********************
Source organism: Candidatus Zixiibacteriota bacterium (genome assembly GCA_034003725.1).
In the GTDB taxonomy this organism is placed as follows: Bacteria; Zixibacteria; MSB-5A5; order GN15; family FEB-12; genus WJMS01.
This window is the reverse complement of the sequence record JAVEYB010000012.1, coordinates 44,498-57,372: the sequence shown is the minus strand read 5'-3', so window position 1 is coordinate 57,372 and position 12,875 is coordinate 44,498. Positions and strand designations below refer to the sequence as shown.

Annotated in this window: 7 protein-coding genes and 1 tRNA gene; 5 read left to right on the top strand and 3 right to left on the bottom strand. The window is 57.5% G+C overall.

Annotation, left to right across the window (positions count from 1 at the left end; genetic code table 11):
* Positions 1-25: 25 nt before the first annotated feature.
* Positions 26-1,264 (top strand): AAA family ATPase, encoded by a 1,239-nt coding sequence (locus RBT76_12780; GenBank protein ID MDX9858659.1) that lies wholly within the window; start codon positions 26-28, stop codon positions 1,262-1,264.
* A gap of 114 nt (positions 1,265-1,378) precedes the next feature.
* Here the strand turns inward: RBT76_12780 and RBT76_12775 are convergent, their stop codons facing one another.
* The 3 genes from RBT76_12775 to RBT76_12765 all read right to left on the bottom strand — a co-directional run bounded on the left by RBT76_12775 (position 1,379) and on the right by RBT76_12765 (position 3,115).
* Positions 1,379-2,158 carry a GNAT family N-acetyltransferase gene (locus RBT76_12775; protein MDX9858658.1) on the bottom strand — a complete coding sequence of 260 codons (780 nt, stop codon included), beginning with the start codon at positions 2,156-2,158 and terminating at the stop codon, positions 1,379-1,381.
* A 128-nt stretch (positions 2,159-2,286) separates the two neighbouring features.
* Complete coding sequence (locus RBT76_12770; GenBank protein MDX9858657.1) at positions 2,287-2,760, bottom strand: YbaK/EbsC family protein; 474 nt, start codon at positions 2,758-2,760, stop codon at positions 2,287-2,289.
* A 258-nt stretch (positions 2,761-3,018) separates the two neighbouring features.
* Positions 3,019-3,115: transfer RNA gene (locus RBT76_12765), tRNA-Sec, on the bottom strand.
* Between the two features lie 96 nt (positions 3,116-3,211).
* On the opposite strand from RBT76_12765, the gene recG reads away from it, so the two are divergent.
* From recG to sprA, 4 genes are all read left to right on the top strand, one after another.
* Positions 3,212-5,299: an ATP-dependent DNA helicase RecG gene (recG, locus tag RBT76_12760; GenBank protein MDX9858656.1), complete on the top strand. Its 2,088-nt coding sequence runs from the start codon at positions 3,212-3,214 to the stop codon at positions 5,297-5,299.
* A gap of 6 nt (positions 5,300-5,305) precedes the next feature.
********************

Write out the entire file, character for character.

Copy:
Source organism: Candidatus Zixiibacteriota bacterium (genome assembly GCA_034003725.1).
In the GTDB taxonomy this organism is placed as follows: Bacteria; Zixibacteria; MSB-5A5; order GN15; family FEB-12; genus WJMS01.
This window is the reverse complement of the sequence record JAVEYB010000012.1, coordinates 44,498-57,372: the sequence shown is the minus strand read 5'-3', so window position 1 is coordinate 57,372 and position 12,875 is coordinate 44,498. Positions and strand designations below refer to the sequence as shown.

Annotated in this window: 7 protein-coding genes and 1 tRNA gene; 5 read left to right on the top strand and 3 right to left on the bottom strand. The window is 57.5% G+C overall.

Annotation, left to right across the window (positions count from 1 at the left end; genetic code table 11):
* Positions 1-25: 25 nt before the first annotated feature.
* Positions 26-1,264 (top strand): AAA family ATPase, encoded by a 1,239-nt coding sequence (locus RBT76_12780; GenBank protein ID MDX9858659.1) that lies wholly within the window; start codon positions 26-28, stop codon positions 1,262-1,264.
* A gap of 114 nt (positions 1,265-1,378) precedes the next feature.
* Here the strand turns inward: RBT76_12780 and RBT76_12775 are convergent, their stop codons facing one another.
* The 3 genes from RBT76_12775 to RBT76_12765 all read right to left on the bottom strand — a co-directional run bounded on the left by RBT76_12775 (position 1,379) and on the right by RBT76_12765 (position 3,115).
* Positions 1,379-2,158 carry a GNAT family N-acetyltransferase gene (locus RBT76_12775; protein MDX9858658.1) on the bottom strand — a complete coding sequence of 260 codons (780 nt, stop codon included), beginning with the start codon at positions 2,156-2,158 and terminating at the stop codon, positions 1,379-1,381.
* A 128-nt stretch (positions 2,159-2,286) separates the two neighbouring features.
* Complete coding sequence (locus RBT76_12770; GenBank protein MDX9858657.1) at positions 2,287-2,760, bottom strand: YbaK/EbsC family protein; 474 nt, start codon at positions 2,758-2,760, stop codon at positions 2,287-2,289.
* A 258-nt stretch (positions 2,761-3,018) separates the two neighbouring features.
* Positions 3,019-3,115: transfer RNA gene (locus RBT76_12765), tRNA-Sec, on the bottom strand.
* Between the two features lie 96 nt (positions 3,116-3,211).
* On the opposite strand from RBT76_12765, the gene recG reads away from it, so the two are divergent.
* From recG to sprA, 4 genes are all read left to right on the top strand, one after another.
* Positions 3,212-5,299: an ATP-dependent DNA helicase RecG gene (recG, locus tag RBT76_12760; GenBank protein MDX9858656.1), complete on the top strand. Its 2,088-nt coding sequence runs from the start codon at positions 3,212-3,214 to the stop codon at positions 5,297-5,299.
* A gap of 6 nt (positions 5,300-5,305) precedes the next feature.